According to still another feature of this invention, the coupling members can be stitched onto their respective carrying bands or manufactured integrally therewith (e.g. by heat bonding) using any of the methods commonly employed heretofore for the assembly of meandering or helical slide-fasteners halves. Upon such assembly, a mass of elastomeric material is deposited and thereby bonded either to the slide-fastener tape or to the coupling member or, preferably, to both.
A further feature of this invention resides in the provision of means for sealing the assembly in the region of the slider in a closed condition of the assembly. It is common practice to provide the usual slide-fastener slider with a projection extending between the coupling members in order to facilitate the opening and closing thereof and this projection frequently gives rise to fluid penetration in conventional arrangements. I have found that it is possible to substantially completely avoid such leakage by disposing in the region of the slider station, in the closed condition of the device, an elastomeric backing sheet which is affixed to the carrier bands. and bears upon the coupling members and the slider at this station with a resilient sealing force. Advantageously, this resiliently compressible backing member is supported further by a rigid link spanning the bands and underlying the backing member to prevent deflection thereof while permitting its resilient compression by the slider as it is displaced to and from this station.
In accordance with another aspect of this invention, the
slide fasteners of the aforedescribed type are produced by an improved process which involves the molding of the elastomeric material, e.g. a foamed thermoplastic, around at least the coupling members by deposition or extrusion of the plastic material around a continuously moving slide-fastener half; it is thus also possible to roll the thermoplastic material into the coupling members in a continuous manner. The elastomeric material can then be applied to each of the coupling halves separately and only subsequent to setting is the fastener closed. When the elastomeric material is a polyurethane or other thermosetting substance, the setting can be effected prior to the closure of the members. Furthermore, the elastomeric material can be applied to the closed slide-fastener assembly by extrusion or rolling and, after only partial setting, compressed and permitted to set fully so that the elastomeric material will exert a sealing force upon the interfitting portions of the coupling members. In this arrangement, a better fit of the elastomeric material to the male portions of the slide-fastener turns or heads is obtained.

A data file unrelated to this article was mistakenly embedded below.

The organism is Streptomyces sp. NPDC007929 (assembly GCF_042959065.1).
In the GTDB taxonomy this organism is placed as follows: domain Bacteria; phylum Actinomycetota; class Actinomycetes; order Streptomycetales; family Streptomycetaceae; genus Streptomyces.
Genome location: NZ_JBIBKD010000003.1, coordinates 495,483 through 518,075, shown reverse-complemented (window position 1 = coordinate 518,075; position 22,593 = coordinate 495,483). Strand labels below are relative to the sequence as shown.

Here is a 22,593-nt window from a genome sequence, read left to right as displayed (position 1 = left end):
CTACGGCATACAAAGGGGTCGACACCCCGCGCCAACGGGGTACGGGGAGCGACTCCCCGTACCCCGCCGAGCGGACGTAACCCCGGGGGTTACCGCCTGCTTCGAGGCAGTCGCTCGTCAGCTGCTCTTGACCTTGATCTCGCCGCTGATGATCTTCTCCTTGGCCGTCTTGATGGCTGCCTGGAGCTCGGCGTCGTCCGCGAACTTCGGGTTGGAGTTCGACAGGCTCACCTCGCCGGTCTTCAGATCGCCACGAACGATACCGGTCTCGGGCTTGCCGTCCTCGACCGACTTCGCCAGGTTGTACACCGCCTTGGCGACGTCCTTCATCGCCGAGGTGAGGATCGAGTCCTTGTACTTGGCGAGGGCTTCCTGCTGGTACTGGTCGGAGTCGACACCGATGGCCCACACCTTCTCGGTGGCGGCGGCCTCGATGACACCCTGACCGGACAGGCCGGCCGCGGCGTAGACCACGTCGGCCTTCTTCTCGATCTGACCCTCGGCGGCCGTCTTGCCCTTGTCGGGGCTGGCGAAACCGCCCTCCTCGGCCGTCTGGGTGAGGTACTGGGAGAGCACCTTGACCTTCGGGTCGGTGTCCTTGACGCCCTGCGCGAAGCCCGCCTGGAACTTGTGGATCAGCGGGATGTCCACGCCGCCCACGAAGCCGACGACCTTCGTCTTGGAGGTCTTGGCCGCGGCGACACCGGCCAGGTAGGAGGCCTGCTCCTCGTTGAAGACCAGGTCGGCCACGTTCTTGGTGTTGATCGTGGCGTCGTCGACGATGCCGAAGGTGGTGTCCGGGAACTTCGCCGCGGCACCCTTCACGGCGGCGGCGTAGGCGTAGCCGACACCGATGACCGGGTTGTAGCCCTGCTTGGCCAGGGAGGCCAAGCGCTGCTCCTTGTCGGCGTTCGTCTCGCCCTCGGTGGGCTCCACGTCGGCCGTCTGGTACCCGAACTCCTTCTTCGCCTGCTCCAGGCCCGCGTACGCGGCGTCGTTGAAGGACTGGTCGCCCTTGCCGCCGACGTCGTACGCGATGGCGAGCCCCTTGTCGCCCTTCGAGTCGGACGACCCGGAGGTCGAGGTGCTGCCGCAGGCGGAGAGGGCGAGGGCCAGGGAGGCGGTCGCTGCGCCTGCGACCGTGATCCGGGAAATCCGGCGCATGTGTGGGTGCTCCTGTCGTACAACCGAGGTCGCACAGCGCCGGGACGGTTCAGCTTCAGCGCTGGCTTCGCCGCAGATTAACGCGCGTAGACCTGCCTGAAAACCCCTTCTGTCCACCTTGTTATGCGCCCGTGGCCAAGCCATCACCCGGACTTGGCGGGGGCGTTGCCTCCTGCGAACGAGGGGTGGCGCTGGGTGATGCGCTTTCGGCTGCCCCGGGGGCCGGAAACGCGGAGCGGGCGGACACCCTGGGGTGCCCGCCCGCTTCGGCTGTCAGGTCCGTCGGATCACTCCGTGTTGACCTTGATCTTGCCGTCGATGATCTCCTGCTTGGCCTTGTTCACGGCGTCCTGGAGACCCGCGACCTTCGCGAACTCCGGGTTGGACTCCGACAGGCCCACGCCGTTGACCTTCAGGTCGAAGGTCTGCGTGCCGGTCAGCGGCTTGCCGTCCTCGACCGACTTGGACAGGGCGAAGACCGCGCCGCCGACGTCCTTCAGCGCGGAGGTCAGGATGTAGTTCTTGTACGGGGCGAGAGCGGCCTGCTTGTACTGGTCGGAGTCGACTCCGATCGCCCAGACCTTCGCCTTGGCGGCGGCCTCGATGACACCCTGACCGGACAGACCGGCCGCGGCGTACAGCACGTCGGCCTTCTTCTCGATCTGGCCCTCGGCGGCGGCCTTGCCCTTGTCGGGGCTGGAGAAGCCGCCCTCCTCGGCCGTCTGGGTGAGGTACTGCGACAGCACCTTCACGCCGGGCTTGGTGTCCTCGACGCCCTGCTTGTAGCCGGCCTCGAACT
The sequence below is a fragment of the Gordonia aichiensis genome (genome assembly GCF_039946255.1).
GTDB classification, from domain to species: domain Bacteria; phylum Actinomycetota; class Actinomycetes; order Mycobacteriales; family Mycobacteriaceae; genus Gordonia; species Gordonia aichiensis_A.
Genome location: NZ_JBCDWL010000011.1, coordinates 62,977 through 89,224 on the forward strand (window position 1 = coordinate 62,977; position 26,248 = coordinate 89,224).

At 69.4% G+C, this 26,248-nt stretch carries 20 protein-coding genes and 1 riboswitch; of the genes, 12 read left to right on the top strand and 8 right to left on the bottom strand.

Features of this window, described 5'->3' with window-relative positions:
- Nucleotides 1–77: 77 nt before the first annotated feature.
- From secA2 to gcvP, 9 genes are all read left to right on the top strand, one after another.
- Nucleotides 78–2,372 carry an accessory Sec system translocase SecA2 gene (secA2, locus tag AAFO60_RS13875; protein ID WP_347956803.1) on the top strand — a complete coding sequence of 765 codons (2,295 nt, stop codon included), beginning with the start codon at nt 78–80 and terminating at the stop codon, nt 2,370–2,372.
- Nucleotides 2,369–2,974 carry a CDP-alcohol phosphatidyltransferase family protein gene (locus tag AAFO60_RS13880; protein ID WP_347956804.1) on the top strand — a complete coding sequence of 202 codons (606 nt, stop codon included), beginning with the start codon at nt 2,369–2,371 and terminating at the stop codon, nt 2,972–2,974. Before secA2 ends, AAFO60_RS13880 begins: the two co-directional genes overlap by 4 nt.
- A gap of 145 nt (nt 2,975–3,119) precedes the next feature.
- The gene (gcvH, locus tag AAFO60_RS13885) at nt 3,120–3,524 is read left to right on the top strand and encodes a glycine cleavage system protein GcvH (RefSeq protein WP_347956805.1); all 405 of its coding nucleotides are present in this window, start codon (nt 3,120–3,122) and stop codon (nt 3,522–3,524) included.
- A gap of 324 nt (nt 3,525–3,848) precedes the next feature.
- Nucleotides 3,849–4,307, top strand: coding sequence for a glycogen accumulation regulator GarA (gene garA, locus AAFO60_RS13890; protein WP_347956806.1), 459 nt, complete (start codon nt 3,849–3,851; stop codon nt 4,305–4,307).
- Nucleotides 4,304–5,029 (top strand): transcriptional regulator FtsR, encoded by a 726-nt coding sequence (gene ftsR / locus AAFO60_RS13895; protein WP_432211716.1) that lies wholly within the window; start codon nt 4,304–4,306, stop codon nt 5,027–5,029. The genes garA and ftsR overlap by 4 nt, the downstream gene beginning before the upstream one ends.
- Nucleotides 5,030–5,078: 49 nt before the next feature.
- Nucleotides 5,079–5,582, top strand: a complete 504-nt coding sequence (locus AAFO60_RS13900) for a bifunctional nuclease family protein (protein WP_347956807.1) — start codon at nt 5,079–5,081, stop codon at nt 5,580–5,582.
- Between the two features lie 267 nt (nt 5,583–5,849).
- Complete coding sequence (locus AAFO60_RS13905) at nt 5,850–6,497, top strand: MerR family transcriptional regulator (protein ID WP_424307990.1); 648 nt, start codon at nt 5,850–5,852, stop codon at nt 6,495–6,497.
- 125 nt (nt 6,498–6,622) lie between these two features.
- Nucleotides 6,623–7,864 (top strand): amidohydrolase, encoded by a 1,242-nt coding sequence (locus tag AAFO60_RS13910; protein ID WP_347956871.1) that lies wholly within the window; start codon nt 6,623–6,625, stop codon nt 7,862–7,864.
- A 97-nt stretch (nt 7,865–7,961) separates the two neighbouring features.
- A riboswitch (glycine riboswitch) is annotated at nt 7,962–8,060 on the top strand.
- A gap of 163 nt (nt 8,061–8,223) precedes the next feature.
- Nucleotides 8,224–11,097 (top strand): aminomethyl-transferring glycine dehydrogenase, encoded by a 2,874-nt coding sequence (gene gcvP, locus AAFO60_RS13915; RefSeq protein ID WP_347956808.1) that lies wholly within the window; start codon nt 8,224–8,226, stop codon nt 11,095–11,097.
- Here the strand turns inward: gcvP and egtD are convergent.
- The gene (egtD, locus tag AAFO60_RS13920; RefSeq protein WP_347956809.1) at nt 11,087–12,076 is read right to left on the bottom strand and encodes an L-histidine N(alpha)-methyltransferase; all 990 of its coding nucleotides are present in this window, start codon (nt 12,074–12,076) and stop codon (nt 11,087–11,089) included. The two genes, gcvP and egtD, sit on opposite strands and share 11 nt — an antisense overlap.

It is also contemplated, in accordance with this invention, to apply the elastomeric material to the individual slide-fastener halves and to then close the assembly after a partial setting has been effected, this closure being followed by a rolling step to stress the seal. It has been found advantageous, in this connection, to provide the confronting surfaces of the sealing mass with a parting compound to prevent adhesion of these surfaces when the slide fastener is closed and the assembly is compressed and heated, as indicated earlier. Such a parting compound can be a silicone or the like as is commonly used in the casting industry for preventing adhesion of elastomeric molds to elastomeric materials or other surfaces. It has also been found to be desirable, during the course of the encapsulating process by which the coupling members are embedded in the elastomeric material, to ensure that the carrier bands, if they are of a textile material, the stitching holes and the like do not form fluid passages. Thus, it is contemplated, in accordance with this invention, to immerse the slide-fastener halves in or spray it with a solvent-thinned elastomeric synthetic resin or to apply the thermoplastic material by extrusion across the entire band and connecting means by which the coupling members are joined to the band. Thus, the elastomeric mass can form a monolithic coating for the entire band and the connecting threads and fillets employed to join the cou pling members to the band. When the solvent-thinned thermoplastic resin is deposited upon the band provided with the coupling member, it is desirable to provide the spray or injection device with a further nozzle opening for dispensing a stream of the thermoplastic material sufficient to completely envelop the connecting threads and fillets and to fill the stitch holes. It is, however, also possible to coat the band and/or the coupling member and then join them together although stitching is, in this case, rendered difficult by the considerable friction coefficient of the elastomeric coating. Thus, I prefer to attach the coupling member to its carrier band with an adhesive or to thermally bond the parts together when they are to be joined after application of the elastomeric material thereto. According to a further feature of this invention, the encapsulating of the coupling member and/or the band or the entire slide-fastener assembly is carried out by extrusion of the material around the assembly, member or band with the aid of an extnusion press whose die is formed in the manner of cable-sheathing dies. Thus, the band, member or assembly can be drawn through the die as the elastomeric mass is extruded around them. When the slide fasteners are passed through such an apparatus in a closed state, the pockets are formed with precisely the configuration of the interfitting heads and, thereafter, the members may be separated and the sealing bodies deformed, as previously indicated, by rollers or the like, to ensure the proper degree of sealing pressure when the assembly is again closed.